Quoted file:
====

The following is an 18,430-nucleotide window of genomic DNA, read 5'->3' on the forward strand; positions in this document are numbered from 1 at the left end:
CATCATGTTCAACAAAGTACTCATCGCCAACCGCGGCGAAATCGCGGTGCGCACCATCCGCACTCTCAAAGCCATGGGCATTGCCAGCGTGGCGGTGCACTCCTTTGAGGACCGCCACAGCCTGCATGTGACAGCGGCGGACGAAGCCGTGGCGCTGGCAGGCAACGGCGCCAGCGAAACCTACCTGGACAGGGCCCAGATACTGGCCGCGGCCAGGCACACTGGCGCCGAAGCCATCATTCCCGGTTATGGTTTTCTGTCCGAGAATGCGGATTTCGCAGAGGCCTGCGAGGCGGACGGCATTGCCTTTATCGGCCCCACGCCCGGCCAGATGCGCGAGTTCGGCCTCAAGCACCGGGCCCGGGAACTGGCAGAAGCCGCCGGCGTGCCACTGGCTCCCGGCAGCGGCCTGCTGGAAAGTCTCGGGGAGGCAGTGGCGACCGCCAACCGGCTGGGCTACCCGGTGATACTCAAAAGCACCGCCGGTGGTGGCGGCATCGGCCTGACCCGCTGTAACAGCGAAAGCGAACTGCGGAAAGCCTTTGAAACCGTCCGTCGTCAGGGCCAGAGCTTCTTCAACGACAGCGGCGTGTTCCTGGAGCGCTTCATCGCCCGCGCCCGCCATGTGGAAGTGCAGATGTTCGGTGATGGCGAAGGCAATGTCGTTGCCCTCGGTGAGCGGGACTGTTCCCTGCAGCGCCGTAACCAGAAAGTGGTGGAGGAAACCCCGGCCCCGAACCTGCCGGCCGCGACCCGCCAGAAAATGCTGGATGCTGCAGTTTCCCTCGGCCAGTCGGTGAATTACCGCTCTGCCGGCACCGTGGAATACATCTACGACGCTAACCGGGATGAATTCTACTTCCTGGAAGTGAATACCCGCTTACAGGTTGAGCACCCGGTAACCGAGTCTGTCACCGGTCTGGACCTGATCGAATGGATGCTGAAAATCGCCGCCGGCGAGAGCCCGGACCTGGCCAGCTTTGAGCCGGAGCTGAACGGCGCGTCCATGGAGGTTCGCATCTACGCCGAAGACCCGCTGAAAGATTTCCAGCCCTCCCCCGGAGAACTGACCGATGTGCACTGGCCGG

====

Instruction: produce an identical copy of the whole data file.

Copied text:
The following is an 18,430-nucleotide window of genomic DNA, read 5'->3' on the forward strand; positions in this document are numbered from 1 at the left end:
CATCATGTTCAACAAAGTACTCATCGCCAACCGCGGCGAAATCGCGGTGCGCACCATCCGCACTCTCAAAGCCATGGGCATTGCCAGCGTGGCGGTGCACTCCTTTGAGGACCGCCACAGCCTGCATGTGACAGCGGCGGACGAAGCCGTGGCGCTGGCAGGCAACGGCGCCAGCGAAACCTACCTGGACAGGGCCCAGATACTGGCCGCGGCCAGGCACACTGGCGCCGAAGCCATCATTCCCGGTTATGGTTTTCTGTCCGAGAATGCGGATTTCGCAGAGGCCTGCGAGGCGGACGGCATTGCCTTTATCGGCCCCACGCCCGGCCAGATGCGCGAGTTCGGCCTCAAGCACCGGGCCCGGGAACTGGCAGAAGCCGCCGGCGTGCCACTGGCTCCCGGCAGCGGCCTGCTGGAAAGTCTCGGGGAGGCAGTGGCGACCGCCAACCGGCTGGGCTACCCGGTGATACTCAAAAGCACCGCCGGTGGTGGCGGCATCGGCCTGACCCGCTGTAACAGCGAAAGCGAACTGCGGAAAGCCTTTGAAACCGTCCGTCGTCAGGGCCAGAGCTTCTTCAACGACAGCGGCGTGTTCCTGGAGCGCTTCATCGCCCGCGCCCGCCATGTGGAAGTGCAGATGTTCGGTGATGGCGAAGGCAATGTCGTTGCCCTCGGTGAGCGGGACTGTTCCCTGCAGCGCCGTAACCAGAAAGTGGTGGAGGAAACCCCGGCCCCGAACCTGCCGGCCGCGACCCGCCAGAAAATGCTGGATGCTGCAGTTTCCCTCGGCCAGTCGGTGAATTACCGCTCTGCCGGCACCGTGGAATACATCTACGACGCTAACCGGGATGAATTCTACTTCCTGGAAGTGAATACCCGCTTACAGGTTGAGCACCCGGTAACCGAGTCTGTCACCGGTCTGGACCTGATCGAATGGATGCTGAAAATCGCCGCCGGCGAGAGCCCGGACCTGGCCAGCTTTGAGCCGGAGCTGAACGGCGCGTCCATGGAGGTTCGCATCTACGCCGAAGACCCGCTGAAAGATTTCCAGCCCTCCCCCGGAGAACTGACCGATGTGCACTGGCCGG